Post-Execution Workflow
Inspect a Finished Pipeline Run.
After executing a pipeline, the user needs to be able to fetch it from history and perform certain tasks. This page captures these workflows at an orbital level.

Accessing past pipeline runs

In the context of a post-execution workflow, there is an implied hierarchy of some basic ZenML components:
repository -> pipelines -> runs -> steps -> outputs
# where -> implies a 1-many relationship.


The highest level Repository object is where to start from.
from zenml.repository import Repository
repo = Repository()


The repository contains a collection of all created pipelines with at least one run sorted by the time of their first run from oldest to newest.
# get all pipelines from all stacks
pipelines = repo.get_pipelines()
# now you can get pipelines by index
pipeline_x = pipelines[-1]
# or get one pipeline by name and/or stack key
pipeline_x = repo.get_pipeline(pipeline_name=..., stack_key=...)
The pipeline name is the name of the decorated function (or the Pipeline class in case of the Class Based API).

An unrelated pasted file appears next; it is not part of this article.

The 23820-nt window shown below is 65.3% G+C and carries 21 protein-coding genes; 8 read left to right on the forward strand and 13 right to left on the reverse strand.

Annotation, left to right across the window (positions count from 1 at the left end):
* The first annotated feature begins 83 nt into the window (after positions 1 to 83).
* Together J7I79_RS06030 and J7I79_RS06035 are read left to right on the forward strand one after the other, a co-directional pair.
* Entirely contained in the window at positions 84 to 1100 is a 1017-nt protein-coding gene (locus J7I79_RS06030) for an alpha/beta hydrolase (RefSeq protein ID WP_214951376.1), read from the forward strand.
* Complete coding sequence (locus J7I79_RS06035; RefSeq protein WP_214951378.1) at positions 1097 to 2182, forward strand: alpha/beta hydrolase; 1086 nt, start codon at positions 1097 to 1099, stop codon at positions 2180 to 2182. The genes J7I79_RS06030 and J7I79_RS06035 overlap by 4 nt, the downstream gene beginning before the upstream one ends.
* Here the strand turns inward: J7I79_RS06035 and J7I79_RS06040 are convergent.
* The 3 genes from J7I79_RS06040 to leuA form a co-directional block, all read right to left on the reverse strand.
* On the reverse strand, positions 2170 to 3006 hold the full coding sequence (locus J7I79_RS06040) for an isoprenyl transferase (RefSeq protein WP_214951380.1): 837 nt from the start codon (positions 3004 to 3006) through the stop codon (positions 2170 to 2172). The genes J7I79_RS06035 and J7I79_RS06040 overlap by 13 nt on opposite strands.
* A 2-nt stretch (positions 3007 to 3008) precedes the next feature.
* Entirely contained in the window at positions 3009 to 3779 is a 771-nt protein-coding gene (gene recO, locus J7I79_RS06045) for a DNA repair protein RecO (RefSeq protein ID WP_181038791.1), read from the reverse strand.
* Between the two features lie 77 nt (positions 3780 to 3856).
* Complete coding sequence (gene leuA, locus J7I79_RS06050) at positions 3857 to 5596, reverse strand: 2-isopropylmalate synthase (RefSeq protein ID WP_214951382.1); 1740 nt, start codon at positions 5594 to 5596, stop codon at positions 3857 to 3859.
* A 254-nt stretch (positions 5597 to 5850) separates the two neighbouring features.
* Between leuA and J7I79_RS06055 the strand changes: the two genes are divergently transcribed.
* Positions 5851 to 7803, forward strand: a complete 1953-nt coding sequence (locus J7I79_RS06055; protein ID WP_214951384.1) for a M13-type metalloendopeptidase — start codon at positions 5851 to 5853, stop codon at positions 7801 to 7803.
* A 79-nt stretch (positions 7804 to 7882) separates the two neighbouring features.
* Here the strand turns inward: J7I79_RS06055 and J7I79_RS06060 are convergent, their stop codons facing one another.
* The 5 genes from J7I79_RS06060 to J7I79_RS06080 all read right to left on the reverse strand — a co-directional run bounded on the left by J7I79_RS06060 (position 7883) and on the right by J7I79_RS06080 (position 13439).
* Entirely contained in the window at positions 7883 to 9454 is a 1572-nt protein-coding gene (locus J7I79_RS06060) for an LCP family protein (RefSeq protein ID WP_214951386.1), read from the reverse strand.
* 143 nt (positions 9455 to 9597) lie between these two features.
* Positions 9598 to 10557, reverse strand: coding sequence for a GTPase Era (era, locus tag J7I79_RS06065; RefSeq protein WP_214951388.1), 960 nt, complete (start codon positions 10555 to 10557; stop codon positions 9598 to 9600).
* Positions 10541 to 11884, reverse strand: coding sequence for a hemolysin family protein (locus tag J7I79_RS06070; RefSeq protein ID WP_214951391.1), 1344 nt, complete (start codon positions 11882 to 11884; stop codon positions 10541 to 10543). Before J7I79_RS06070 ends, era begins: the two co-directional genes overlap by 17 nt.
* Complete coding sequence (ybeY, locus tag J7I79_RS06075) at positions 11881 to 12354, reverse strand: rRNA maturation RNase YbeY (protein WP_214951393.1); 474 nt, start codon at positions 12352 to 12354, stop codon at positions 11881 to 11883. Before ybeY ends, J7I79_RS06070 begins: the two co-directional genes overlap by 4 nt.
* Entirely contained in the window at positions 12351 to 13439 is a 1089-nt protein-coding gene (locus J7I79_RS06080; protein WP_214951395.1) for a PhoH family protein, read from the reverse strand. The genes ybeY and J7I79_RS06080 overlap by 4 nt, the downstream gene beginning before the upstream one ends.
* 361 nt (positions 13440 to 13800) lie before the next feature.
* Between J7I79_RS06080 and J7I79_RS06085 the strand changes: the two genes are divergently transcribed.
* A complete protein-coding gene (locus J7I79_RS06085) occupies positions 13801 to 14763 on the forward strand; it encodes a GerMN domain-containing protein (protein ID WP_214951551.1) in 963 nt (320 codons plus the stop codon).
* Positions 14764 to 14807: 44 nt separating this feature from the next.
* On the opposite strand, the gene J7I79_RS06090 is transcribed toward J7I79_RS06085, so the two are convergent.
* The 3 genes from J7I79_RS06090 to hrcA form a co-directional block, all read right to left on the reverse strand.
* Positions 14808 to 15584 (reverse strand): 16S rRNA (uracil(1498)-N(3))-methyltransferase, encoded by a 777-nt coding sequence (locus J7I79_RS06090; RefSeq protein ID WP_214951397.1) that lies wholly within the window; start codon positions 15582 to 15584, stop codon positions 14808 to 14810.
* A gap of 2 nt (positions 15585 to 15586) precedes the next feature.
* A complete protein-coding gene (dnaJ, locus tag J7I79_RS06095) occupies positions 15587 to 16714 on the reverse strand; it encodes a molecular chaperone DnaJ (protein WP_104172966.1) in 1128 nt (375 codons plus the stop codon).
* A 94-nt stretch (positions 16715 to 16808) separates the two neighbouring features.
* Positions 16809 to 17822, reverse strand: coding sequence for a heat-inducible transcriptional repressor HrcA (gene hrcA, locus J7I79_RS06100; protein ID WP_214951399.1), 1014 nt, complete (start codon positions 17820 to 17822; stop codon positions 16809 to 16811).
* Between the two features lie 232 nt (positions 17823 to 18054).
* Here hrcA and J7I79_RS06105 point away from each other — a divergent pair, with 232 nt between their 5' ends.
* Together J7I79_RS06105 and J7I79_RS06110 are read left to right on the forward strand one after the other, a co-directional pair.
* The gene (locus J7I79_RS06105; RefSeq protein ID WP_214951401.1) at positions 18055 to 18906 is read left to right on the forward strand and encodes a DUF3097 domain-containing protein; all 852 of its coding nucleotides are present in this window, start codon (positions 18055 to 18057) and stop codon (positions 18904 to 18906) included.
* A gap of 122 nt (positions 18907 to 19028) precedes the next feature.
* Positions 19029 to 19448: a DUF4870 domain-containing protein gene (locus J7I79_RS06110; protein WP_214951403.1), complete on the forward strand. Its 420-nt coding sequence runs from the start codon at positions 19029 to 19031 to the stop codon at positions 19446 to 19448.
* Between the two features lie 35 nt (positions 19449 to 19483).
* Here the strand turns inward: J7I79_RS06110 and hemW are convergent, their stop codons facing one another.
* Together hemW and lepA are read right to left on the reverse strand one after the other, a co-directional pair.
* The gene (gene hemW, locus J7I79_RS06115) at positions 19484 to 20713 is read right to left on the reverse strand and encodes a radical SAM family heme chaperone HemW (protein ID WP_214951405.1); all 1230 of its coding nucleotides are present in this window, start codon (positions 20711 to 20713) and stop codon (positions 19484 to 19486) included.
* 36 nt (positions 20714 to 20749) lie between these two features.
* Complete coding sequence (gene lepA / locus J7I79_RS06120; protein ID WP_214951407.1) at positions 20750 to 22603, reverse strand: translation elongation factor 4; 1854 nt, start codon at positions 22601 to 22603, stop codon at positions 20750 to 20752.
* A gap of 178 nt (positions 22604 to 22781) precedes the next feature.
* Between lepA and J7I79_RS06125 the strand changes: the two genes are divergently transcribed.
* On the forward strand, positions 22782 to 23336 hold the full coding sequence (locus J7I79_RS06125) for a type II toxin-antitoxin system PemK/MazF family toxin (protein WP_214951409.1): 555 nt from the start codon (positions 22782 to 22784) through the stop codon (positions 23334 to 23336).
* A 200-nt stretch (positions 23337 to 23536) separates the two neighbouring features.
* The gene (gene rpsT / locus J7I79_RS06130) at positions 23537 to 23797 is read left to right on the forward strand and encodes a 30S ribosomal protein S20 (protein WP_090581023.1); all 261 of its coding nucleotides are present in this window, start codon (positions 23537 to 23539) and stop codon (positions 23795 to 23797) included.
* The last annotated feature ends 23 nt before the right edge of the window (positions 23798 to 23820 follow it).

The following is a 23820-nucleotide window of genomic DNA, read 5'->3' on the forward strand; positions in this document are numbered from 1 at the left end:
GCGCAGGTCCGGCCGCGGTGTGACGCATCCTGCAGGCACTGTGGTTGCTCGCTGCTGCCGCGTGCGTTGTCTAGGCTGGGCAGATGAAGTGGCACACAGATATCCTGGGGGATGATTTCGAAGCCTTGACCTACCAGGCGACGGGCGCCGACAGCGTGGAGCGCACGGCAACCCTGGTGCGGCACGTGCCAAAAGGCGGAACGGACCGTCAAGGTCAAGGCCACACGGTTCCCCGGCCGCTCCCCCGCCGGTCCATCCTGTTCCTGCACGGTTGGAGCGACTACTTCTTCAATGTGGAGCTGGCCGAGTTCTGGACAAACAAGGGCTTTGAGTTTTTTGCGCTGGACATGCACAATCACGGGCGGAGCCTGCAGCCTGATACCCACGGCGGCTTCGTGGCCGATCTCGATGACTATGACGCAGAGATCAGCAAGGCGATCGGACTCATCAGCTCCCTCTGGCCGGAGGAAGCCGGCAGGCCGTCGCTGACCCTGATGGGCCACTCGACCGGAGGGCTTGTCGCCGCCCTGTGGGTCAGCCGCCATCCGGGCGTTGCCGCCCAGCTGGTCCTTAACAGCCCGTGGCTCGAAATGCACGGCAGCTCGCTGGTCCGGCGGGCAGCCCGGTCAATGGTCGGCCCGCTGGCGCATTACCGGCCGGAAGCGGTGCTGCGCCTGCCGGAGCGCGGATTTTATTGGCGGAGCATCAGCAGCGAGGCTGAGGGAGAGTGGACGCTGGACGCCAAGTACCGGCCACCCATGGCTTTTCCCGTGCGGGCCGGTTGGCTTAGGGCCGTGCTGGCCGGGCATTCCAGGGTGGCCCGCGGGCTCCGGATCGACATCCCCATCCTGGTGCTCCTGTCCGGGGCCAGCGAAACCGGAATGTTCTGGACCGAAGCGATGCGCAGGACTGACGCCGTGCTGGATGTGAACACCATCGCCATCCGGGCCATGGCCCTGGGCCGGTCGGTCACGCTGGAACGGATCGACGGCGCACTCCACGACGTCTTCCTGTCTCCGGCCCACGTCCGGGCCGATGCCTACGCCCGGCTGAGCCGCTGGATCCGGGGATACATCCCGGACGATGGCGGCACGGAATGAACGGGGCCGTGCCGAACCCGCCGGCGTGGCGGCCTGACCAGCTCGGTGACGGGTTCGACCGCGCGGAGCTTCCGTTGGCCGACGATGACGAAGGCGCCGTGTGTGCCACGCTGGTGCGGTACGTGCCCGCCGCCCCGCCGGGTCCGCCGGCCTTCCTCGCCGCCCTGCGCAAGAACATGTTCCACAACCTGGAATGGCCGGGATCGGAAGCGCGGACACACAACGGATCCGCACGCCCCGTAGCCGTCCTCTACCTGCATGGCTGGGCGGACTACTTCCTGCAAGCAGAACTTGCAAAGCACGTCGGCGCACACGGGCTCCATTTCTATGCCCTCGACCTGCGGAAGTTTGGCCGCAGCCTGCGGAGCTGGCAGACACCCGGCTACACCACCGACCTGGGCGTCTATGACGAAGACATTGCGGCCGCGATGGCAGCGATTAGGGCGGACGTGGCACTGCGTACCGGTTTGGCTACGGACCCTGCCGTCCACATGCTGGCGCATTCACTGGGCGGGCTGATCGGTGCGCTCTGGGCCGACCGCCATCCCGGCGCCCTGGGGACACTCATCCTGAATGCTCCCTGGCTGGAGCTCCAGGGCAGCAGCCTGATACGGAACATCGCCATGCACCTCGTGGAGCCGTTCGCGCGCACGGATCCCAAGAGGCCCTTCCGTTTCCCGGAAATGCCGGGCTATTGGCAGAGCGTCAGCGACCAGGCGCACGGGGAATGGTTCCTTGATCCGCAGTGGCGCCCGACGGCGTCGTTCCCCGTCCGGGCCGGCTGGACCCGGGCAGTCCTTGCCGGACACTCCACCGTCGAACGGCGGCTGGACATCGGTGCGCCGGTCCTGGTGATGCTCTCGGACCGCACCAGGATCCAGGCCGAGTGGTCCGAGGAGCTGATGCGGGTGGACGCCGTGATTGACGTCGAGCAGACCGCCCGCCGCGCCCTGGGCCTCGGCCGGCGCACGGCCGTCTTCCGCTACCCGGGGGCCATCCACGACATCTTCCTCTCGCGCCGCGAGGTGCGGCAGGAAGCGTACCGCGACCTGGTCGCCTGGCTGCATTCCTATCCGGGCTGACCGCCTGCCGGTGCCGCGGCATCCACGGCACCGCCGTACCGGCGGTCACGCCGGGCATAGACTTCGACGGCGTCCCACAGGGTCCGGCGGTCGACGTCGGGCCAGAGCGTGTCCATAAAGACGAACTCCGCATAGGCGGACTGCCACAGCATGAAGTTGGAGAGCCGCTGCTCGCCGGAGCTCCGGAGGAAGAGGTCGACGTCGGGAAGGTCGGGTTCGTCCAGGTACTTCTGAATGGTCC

from zenml.pipelines import pipeline
def this_is_the_pipeline_name():
Be careful when accessing pipelines by index. Even if you just ran a pipeline it might not be at index -1, due to the fact that the pipelines are sorted by time of first run. As such it is recommended to access the pipeline by its name


Each pipeline can be executed many times. You can easily get a list of all runs like this
runs = pipeline_x.runs # all runs of a pipeline chronologically ordered
# get the last run by index, runs are ordered by execution time in ascending order
run = runs[-1]
# or get a specific run by name
run = pipeline_x.get_run(run_name=...)


Within a given pipeline run you can now zoom in further on the individual steps.
steps = run.steps # all steps of a pipeline
step = steps[0]
The steps are ordered by time of execution. Depending on the orchestrator, steps can be run in parallel. As such, accessing steps by index can be unreliable across different runs. Instead, it makes sense to access steps by their name.
The step name is the name of the decorated function (or the Step class in case of the class-based API).
from zenml.steps import step
def this_is_the_step_name():


Most of your steps will probably create outputs. You'll be able to inspect these outputs like this:
# The outputs of a step
# if there are multiple outputs they are accessible by name
output = step.outputs["output_name"]
# if one output, use the `.output` property instead
output = step.output
# will read the value into memory
The names of the outputs can be found in the Output typing for your steps:
from zenml.steps import step, Output
def some_step() -> Output(output_name=int):
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Accessing past pipeline runs